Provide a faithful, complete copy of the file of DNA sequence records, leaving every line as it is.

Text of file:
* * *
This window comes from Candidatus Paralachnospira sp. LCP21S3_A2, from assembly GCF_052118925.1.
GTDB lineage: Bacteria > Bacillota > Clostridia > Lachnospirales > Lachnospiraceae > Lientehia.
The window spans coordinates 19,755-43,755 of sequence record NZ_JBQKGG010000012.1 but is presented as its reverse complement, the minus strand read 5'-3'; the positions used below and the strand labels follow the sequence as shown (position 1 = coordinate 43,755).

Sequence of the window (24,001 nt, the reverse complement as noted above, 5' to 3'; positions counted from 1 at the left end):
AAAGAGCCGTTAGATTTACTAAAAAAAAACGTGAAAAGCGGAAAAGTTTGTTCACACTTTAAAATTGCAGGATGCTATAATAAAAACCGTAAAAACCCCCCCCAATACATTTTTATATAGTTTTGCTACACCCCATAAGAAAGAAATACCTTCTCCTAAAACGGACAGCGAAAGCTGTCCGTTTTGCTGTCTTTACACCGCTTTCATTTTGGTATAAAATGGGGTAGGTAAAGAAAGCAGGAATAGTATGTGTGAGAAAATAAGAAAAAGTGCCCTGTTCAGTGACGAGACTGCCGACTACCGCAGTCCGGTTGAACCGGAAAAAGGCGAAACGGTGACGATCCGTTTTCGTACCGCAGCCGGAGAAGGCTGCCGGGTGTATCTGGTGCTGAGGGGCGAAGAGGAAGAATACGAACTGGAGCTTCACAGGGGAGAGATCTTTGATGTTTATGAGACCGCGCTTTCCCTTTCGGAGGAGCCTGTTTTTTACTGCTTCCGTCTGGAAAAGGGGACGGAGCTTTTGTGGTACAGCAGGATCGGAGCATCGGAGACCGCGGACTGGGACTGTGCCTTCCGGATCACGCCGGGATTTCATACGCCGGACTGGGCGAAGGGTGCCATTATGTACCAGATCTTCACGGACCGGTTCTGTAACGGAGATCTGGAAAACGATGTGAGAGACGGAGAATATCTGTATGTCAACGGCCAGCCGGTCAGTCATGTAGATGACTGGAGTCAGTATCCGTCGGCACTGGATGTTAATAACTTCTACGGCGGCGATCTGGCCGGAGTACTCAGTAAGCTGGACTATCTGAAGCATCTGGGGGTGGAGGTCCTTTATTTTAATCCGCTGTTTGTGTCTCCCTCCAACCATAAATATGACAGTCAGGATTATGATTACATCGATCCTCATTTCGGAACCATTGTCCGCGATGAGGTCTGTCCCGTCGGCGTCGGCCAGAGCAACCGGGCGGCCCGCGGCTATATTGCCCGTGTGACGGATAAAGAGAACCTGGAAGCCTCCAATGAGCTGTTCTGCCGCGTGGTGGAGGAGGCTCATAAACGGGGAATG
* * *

This window comes from Candidatus Paralachnospira sp. LCP21S3_A2, from assembly GCF_052118925.1.
GTDB lineage: Bacteria > Bacillota > Clostridia > Lachnospirales > Lachnospiraceae > Lientehia.
The window spans coordinates 19,755-43,755 of sequence record NZ_JBQKGG010000012.1 but is presented as its reverse complement, the minus strand read 5'-3'; the positions used below and the strand labels follow the sequence as shown (position 1 = coordinate 43,755).

Sequence of the window (24,001 nt, the reverse complement as noted above, 5' to 3'; positions counted from 1 at the left end):
AAAGAGCCGTTAGATTTACTAAAAAAAAACGTGAAAAGCGGAAAAGTTTGTTCACACTTTAAAATTGCAGGATGCTATAATAAAAACCGTAAAAACCCCCCCCAATACATTTTTATATAGTTTTGCTACACCCCATAAGAAAGAAATACCTTCTCCTAAAACGGACAGCGAAAGCTGTCCGTTTTGCTGTCTTTACACCGCTTTCATTTTGGTATAAAATGGGGTAGGTAAAGAAAGCAGGAATAGTATGTGTGAGAAAATAAGAAAAAGTGCCCTGTTCAGTGACGAGACTGCCGACTACCGCAGTCCGGTTGAACCGGAAAAAGGCGAAACGGTGACGATCCGTTTTCGTACCGCAGCCGGAGAAGGCTGCCGGGTGTATCTGGTGCTGAGGGGCGAAGAGGAAGAATACGAACTGGAGCTTCACAGGGGAGAGATCTTTGATGTTTATGAGACCGCGCTTTCCCTTTCGGAGGAGCCTGTTTTTTACTGCTTCCGTCTGGAAAAGGGGACGGAGCTTTTGTGGTACAGCAGGATCGGAGCATCGGAGACCGCGGACTGGGACTGTGCCTTCCGGATCACGCCGGGATTTCATACGCCGGACTGGGCGAAGGGTGCCATTATGTACCAGATCTTCACGGACCGGTTCTGTAACGGAGATCTGGAAAACGATGTGAGAGACGGAGAATATCTGTATGTCAACGGCCAGCCGGTCAGTCATGTAGATGACTGGAGTCAGTATCCGTCGGCACTGGATGTTAATAACTTCTACGGCGGCGATCTGGCCGGAGTACTCAGTAAGCTGGACTATCTGAAGCATCTGGGGGTGGAGGTCCTTTATTTTAATCCGCTGTTTGTGTCTCCCTCCAACCATAAATATGACAGTCAGGATTATGATTACATCGATCCTCATTTCGGAACCATTGTCCGCGATGAGGTCTGTCCCGTCGGCGTCGGCCAGAGCAACCGGGCGGCCCGCGGCTATATTGCCCGTGTGACGGATAAAGAGAACCTGGAAGCCTCCAATGAGCTGTTCTGCCGCGTGGTGGAGGAGGCTCATAAACGGGGAATG